Error in systemd only {:error, {:ssl, {'no such file or directory', ''}}}


I can start the app locally as: MIX_ENV=dev iex -S mix phx.server without any issue, but if I start the app in a systemd, I got error:

Could not start Hex. Try fetching a new version with "mix local.hex" or uninstalling it with "mix archive.uninstall hex.ez"
$ bash[38908]: ** (MatchError) no match of right hand side value: {:error, {:ssl, {'no such file or directory', ''}}}

Here is my systemd file:

Description=phoenix server

Environment=MIX_ENV=dev "PORT=4000"
ExecStart=/usr/bin/bash -lc '/home/samir/.asdf/shims/iex -S mix phx.server'


But I start it locally at terminal successfully using the same command in systemd:

/usr/bin/bash -lc '/home/samir/.asdf/shims/iex -S mix phx.server'

Any idea?

You probably need to populate the environment with more info to make systemd able to find all the stuff, especially as systemd will not load your users bashrc

Why on the Earth you want to do this in the first place? Build a release and start the release. In any case you are not suppose to have iex nor mix in production.

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This is not for production, this is for production on my laptop, I find it very useful to start the server this way rather than start it my self each time.

Its not meant for production, but for production instead?

I think you mean development, as you try starting the server using MIX_ENV=dev

You won’t be able to use the console started through iex anyway, restarting needs to be done through systemctl --user restart your-app-in-development.service… Why not just C-g q RET to exit current iex and then iex -S mix phx.server?

Using a systemd service seems to be even more complicated than doing it the way that everyone else uses…

Ah, yes I mean its for development on my laptop, Its ok not to use the console most of cases for my project.
I preferred systemd as my phoenix project is a dependency for my rails app. I don’t like to dedicate a terminal each time when I boot my laptop and start the phoenix each time as its a sub project.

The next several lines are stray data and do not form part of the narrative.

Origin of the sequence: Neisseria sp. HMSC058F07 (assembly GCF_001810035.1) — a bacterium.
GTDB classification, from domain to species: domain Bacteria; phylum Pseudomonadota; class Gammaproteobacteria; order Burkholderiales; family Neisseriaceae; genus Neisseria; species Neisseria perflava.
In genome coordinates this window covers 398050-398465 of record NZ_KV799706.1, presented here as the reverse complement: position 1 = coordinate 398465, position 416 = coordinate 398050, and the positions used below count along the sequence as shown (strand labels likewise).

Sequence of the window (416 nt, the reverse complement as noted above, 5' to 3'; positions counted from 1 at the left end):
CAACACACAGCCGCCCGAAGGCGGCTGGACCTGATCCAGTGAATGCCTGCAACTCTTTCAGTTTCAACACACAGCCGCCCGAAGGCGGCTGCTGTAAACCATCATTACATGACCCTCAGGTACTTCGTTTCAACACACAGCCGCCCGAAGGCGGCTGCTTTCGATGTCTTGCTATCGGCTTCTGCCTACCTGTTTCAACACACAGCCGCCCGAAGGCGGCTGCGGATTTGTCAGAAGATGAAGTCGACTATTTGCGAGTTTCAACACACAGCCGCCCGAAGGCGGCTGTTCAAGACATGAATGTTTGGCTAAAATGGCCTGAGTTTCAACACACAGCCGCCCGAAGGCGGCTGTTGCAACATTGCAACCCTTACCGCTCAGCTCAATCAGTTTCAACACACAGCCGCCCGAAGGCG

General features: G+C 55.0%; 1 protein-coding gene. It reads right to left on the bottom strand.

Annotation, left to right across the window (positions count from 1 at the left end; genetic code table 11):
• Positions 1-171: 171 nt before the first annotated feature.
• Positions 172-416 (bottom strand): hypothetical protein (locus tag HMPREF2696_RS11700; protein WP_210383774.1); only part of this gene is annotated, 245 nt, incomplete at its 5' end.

I am not advocating to start it every time from the command line. I am positive that mix release and bin/my_app start would be drastically easier.

Thanks, I will try so.

I just tried to start the release as:

_build/dev/rel/ngspice_proxy/bin/ngspice_proxy start

but I got error:

[info] Application cortex exited: exited in: Cortex.Application.start(:normal, [])
    ** (EXIT) an exception was raised:
        ** (UndefinedFunctionError) function Mix.env/0 is undefined (module Mix is not available)
            (cortex 0.5.0) lib/cortex/application.ex:12: Cortex.Application.start/2
            (kernel 6.5.2) application_master.erl:277: :application_master.start_it_old/4
{"Kernel pid terminated",application_controller,"{application_start_failure,cortex,{bad_return,{{'Elixir.Cortex.Application',start,[normal,[]]},{'EXIT',{undef,[{'Elixir.Mix',env,[],[]},{'Elixir.Cortex.Application',start,2,[{file,\"lib/cortex/application.ex\"},{line,12}]},{application_master,start_it_old,4,[{file,\"application_master.erl\"},{line,277}]}]}}}}}"}
Kernel pid terminated (application_controller) ({application_start_failure,cortex,{bad_return,{{'Elixir.Cortex.Application',start,[normal,[]]},{'EXIT',{undef,[{'Elixir.Mix',env,[],[]},{'Elixir.Cortex.

But how-come I it works fine using mix phx.server ??

The reason is that Mix only exists when you are running your app outside of an release, in the source code folder. It is not itself packaged in the release.

This means that you can still rely on it existing at compile time and release building time, but not when starting a release that has been built.

Depending on where the call to Mix.env is you might:

  • Add configuration in your Application.config files which indicates what kind of environment you are running in.
  • Read it out at compile-time and store it somewhere, using for instance
def YourModule do

  @compiled_with_env Mix.env()

  # ...

  def your_function() do
    # ...
   if @compiled_with_env == :dev do
        # ...
    # ...
  # ...
  • Not depend on Mix at all and decide in some other way the context in which the release is running, like reading out environment variables or other kinds of configuration.
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Or, alternatively (although extremely not recommended) add mix application to release.